I think you underestimate the complications in building a modern F1 engine. You can only test so much on an engine stand and in-car testing is limited. Honda seems to do a pretty good job in IndyCar with a similar type of engine that has less complicate auxiliaries. I don’t think they’ve thrown nearly the amount of money at it that Mercedes has. The old pre-Brawn GP Honda team had other problems from what people I’ve talked to have said. It also wouldn’t hurt my feelings to see Alonso leave F1 as long as he doesn’t pop up anywhere else.

[quote=“RonnieM, post:17, topic:134”]
I think you underestimate the complications in building a modern F1 engine. You can only test so much on an engine stand and in-car testing is limited. [/quote]
Maybe so, but Mercedes, Ferrari and to a lesser extent Renault have all managed it while also developing and supplying engines to the previous specs in the seasons previous.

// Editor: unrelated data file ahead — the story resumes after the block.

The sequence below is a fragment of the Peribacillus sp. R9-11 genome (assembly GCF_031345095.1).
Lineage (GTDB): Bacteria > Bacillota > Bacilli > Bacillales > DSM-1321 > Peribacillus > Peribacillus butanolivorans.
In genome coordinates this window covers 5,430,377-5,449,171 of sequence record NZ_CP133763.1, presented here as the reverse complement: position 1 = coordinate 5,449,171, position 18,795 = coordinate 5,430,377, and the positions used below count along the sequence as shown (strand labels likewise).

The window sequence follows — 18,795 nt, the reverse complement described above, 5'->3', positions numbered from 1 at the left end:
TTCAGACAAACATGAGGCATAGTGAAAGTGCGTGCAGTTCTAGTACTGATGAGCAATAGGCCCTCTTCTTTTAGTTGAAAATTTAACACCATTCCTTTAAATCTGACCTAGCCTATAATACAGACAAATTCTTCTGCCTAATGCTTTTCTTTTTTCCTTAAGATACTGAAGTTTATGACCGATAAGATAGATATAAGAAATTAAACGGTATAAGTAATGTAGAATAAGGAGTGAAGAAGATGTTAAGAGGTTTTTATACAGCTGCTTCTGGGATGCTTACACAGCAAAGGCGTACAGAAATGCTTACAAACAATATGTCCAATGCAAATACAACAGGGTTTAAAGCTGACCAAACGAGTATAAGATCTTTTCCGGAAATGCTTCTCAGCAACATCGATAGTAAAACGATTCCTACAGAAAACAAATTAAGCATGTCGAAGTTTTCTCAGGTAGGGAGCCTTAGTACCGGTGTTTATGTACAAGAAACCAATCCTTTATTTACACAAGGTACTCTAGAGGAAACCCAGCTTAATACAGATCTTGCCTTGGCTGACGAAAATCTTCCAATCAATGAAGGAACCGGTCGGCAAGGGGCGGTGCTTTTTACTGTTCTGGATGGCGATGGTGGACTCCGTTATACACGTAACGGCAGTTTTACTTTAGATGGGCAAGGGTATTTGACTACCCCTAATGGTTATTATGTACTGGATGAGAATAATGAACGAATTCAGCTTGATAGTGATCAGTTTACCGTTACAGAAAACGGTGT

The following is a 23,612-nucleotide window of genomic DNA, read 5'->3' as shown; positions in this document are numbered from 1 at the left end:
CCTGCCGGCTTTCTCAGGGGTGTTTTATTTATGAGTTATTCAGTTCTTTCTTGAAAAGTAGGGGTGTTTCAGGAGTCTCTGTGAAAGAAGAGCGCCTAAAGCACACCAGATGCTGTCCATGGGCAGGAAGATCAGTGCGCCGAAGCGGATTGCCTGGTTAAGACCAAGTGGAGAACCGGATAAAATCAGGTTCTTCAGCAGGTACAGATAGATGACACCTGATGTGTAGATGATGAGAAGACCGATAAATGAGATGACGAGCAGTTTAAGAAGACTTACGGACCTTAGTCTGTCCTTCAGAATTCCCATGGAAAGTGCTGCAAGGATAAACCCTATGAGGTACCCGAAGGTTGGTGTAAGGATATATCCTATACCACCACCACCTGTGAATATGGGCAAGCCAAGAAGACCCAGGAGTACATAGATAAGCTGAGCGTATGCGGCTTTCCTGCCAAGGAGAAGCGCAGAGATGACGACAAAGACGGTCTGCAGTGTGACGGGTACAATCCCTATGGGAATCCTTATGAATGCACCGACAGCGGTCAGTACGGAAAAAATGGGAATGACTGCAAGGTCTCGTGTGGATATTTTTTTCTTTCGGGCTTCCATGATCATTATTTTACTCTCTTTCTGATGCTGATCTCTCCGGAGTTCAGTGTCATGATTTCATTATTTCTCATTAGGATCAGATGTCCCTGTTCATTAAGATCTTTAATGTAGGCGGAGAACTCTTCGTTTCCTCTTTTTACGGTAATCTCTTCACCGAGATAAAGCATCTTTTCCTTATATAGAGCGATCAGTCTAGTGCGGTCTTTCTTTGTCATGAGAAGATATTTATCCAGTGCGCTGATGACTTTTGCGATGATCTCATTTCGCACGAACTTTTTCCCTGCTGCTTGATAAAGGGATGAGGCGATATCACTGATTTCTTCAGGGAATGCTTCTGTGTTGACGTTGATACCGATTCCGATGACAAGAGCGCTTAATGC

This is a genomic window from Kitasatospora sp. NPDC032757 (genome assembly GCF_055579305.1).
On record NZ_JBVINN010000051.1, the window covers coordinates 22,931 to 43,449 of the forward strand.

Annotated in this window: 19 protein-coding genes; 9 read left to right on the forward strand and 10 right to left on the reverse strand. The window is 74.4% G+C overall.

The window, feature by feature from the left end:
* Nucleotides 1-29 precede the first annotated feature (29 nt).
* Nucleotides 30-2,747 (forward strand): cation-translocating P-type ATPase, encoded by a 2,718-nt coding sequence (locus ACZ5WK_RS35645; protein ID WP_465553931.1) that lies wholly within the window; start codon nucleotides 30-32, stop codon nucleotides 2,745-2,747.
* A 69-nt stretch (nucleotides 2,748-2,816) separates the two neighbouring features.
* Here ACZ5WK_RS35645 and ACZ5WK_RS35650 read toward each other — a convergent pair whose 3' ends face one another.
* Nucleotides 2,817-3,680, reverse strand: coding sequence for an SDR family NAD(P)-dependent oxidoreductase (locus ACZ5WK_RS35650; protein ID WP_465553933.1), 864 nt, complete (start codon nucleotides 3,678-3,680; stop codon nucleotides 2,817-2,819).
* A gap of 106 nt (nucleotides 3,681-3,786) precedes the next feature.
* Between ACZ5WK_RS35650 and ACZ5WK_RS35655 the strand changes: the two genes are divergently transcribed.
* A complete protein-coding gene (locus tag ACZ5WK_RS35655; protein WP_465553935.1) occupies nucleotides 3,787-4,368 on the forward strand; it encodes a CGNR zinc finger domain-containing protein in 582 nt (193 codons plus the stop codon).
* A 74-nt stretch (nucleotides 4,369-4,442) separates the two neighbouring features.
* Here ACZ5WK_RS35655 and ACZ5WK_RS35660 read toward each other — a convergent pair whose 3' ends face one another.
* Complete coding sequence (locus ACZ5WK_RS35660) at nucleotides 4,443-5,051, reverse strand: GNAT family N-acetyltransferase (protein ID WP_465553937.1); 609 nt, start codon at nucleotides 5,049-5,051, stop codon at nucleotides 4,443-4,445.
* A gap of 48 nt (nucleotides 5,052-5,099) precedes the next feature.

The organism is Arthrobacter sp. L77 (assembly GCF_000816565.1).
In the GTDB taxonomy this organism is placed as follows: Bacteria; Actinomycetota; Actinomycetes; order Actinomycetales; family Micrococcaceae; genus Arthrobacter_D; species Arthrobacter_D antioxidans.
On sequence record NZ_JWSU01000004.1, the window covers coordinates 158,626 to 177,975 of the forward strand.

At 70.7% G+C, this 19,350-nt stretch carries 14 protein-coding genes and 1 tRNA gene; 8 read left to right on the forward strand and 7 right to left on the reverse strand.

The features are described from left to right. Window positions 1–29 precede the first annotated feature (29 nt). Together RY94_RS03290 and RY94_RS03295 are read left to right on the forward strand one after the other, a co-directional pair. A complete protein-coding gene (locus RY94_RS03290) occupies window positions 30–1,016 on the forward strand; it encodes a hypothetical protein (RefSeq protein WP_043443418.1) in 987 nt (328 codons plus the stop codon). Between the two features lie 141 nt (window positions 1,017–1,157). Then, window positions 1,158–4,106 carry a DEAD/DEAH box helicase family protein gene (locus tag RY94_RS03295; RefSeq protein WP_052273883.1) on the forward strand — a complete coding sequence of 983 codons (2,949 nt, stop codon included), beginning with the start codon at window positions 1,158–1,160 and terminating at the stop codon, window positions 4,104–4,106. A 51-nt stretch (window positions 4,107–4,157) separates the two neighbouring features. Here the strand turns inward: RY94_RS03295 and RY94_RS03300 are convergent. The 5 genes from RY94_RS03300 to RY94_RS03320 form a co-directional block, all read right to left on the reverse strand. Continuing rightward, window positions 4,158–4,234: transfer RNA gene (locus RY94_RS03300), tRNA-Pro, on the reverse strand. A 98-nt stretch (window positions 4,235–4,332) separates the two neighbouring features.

Honda seems to do a pretty good job in IndyCar with a similar type of engine that has less complicate auxiliaries. I don’t think they’ve thrown nearly the amount of money at it that Mercedes has.[/quote]
And that really is part of the problem. They came in saying they were looking to compete, that they were aiming to take on Mercedes and convinced a top tier team to work with them. They have to back that up. They can’t just go in and shoestring it for a few years, hoping it’ll pan out eventually.

No one has really thrown the amount of money that Mercedes has at this and the locks on development after a certain point in the season isn’t a real help. I’m still surprised that the other teams never tried to have Mercedes’ solution to the engine change banned. It’s what seemed to happen to every innovation in the previous few seasons.

The tokens system is complicated, but as I understand it Honda have only once used any to improve the engine and that was before this last race, to improve reliability, incredibly. They didn’t have the same pre-season restrictions that the other three had though, as far as I can tell. Mercedes haven’t changed anything since the start of the season though, mainly because they haven’t had to.

I’m surprised Renault haven’t made any changes yet though, especially with all the griping from Red Bull.